Spanish government admits its green strategy economic disaster

May 30, 2010

By Stephen Murgatroyd
Columnist
Troy Media

Dr. Stephen Murgatroyd
Dr. Stephen Murgatroyd

EDMONTON, AB, May 30, 2010, Troy Media/ – It’s not easy being green.

A leaked Spanish government review of its strategy into renewable energy sources admitted that it has been an unmitigated economic disaster. For every green job created, according to the review, 2.2 jobs in other industries were lost, the direct result of the rising costs of energy. Spanish firms pay 17 per cent more than the EU average for power and Spanish citizens five per cent more.

Since 2004, energy subsidies for renewable energy have increased fivefold. In fact, the subsidy for renewable exceeds the costs of energy production for the whole of Spain and is larger than the sums spent on Spanish research and development by both the public and private sector. Between 2000 and 2008 the total subsidy spent and committed (NPV adjusted by 4 per cent) to these three renewable sources (solar, wind and hydro) amounts to 28,671 million euros (US $36 billion).

A whiff of fraud

Despite accounting for 53 per cent of the additional costs of electricity in Spain, solar power produces just 11 per cent of the power generated in the country. The sector sector – which has been the subject of fraud allegations – has only become highly profitable thanks to the subsidies. In fact, the government documents admit that its regulators lost control of the sector and the industry ran riot, creating a “solar energy bubble” in 2008 which they hope to burst sometime in 2010. The guarantee of a 25-year feed in tariff has also triggered a new thermal bubble.

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The consequences of the Spanish experiment in green energy were documented a year ago by Spanish economist Dr. Gabriel Calzada, Professor at Juan Carlos University in Madrid, who was widely derided for his views and analysis. Now the Spanish government’s own bureaucracy is suggesting that the “green economy” strategy must be abandoned, lest the experiment risk Spain becoming the next Greece.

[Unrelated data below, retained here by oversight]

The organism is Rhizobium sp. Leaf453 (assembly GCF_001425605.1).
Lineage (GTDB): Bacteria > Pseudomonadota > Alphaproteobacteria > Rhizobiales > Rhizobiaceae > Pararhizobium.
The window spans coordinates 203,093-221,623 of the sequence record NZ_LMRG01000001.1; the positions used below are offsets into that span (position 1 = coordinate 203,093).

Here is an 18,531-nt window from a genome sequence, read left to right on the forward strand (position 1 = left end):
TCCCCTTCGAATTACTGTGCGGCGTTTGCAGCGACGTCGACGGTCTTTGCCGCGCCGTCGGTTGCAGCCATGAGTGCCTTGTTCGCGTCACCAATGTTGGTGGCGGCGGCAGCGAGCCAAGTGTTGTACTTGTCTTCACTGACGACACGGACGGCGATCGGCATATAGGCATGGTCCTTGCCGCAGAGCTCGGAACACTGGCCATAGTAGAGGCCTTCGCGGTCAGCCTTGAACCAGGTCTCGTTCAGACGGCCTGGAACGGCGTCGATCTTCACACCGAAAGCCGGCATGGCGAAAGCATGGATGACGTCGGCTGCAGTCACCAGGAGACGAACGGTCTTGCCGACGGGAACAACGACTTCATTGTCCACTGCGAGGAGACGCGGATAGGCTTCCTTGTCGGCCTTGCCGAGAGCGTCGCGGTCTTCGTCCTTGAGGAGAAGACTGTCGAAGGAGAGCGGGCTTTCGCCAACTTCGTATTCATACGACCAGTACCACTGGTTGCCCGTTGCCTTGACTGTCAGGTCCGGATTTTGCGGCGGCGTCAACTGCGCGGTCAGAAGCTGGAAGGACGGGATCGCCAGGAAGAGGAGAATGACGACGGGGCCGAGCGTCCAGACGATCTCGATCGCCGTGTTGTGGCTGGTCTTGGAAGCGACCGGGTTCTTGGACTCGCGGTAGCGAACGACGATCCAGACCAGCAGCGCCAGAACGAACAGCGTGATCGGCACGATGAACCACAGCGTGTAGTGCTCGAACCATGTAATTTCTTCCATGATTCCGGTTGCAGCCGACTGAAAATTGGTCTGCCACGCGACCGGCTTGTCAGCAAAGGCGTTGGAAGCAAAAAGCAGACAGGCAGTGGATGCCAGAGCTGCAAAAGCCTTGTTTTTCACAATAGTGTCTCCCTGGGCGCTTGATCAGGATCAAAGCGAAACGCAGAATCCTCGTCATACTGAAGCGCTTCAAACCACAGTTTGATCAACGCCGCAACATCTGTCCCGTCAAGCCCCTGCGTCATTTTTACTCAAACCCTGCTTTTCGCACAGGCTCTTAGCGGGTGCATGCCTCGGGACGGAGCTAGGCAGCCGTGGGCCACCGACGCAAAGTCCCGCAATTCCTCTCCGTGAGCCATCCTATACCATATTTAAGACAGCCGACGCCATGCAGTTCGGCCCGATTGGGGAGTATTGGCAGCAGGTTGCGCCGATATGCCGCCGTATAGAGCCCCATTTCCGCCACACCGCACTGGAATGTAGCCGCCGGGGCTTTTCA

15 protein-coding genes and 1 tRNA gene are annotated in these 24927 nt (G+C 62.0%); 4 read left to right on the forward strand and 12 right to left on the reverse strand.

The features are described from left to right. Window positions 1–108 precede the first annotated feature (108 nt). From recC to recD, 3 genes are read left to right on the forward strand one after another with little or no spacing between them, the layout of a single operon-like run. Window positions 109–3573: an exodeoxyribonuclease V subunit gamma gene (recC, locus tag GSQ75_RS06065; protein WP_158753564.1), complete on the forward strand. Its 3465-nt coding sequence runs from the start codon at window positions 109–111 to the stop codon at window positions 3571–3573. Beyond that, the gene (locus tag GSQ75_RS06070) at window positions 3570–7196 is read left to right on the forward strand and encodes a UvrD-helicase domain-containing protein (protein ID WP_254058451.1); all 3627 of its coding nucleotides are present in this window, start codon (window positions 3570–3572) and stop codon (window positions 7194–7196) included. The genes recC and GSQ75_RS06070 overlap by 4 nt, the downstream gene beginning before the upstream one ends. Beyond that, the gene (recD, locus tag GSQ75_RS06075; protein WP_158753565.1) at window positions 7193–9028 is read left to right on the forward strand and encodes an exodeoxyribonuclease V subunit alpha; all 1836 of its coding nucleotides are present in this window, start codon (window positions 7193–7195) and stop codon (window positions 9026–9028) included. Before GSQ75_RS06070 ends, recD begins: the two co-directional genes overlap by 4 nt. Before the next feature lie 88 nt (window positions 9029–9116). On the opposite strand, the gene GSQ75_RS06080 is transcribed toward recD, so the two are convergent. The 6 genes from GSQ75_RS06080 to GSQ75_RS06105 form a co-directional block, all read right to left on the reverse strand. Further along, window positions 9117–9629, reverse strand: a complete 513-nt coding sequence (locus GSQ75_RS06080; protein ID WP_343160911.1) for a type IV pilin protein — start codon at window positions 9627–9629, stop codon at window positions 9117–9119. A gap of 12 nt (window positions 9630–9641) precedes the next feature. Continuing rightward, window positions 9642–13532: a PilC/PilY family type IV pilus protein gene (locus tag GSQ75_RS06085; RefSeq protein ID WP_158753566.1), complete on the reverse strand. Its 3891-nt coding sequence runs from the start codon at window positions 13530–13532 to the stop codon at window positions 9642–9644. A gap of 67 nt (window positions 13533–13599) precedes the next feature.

As the Kerry-Lieberman Bill begins its tortuous journey through the US Senate, these revelations will provide powerful ammunition for those who can see through the green “moonshine” and understand the real transfer of money that it will involve. Industry and citizens will pay more for energy so that a select group of individuals can secure profits in the name of “saving the planet”.

Roughly speaking, U.S. energy use (at 2005 levels) adds to atmospheric CO2 at a rate of about one part per million (ppm) every three years. So after 100 years, U.S. energy use would add about 33 ppm of CO2 to the atmosphere. Atmospheric CO2 has increased by over 35 ppm since 1995 without producing any measurable warming, according to Professor Phil Jones of the University of East Anglia (yes, that Phil Jones!). The climate change strategy being adopted by the US, which closely matches that of Spain, is not really about “saving the planet”, but is about transferring wealth.

$3,100 per year for a family of four

The Brookings Institution estimates that, between 2012 and 2050, mandatory CO2 emission reductions will increase energy costs in the US by US$9 trillion, which works out to a cost of about US$3,100 per year for a family of four. These funds would be taken from the family pocket and put into the pockets of green energy investors, like Al Gore, whose venture capital firm, Kleiner Perkins , has invested more than a billion dollars in dozens of companies that are Kerry-Lieberman dependent.

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Solar, wind, hydro and other forms of renewable energy are not necessarily a bad thing – they will provide increase security to the US in terms of energy supply (the real Obama agenda here) – but they come at a cost, as Spain has found. Given the financial challenges the US is facing – a deficit of US$1.17 trillion, a growing debt load (estimated to be US$14.5 trillion), unfunded liabilities of an additional US$60 trillion, Fannie Mae and Freddie Mac  liabilities of US$5 trillion as well as the ongoing wars in Iraq and Afghanistan – a green strategy makes little sense. Nothing would be lost by quietly letting the Kerry-Lieberman bill die a natural death.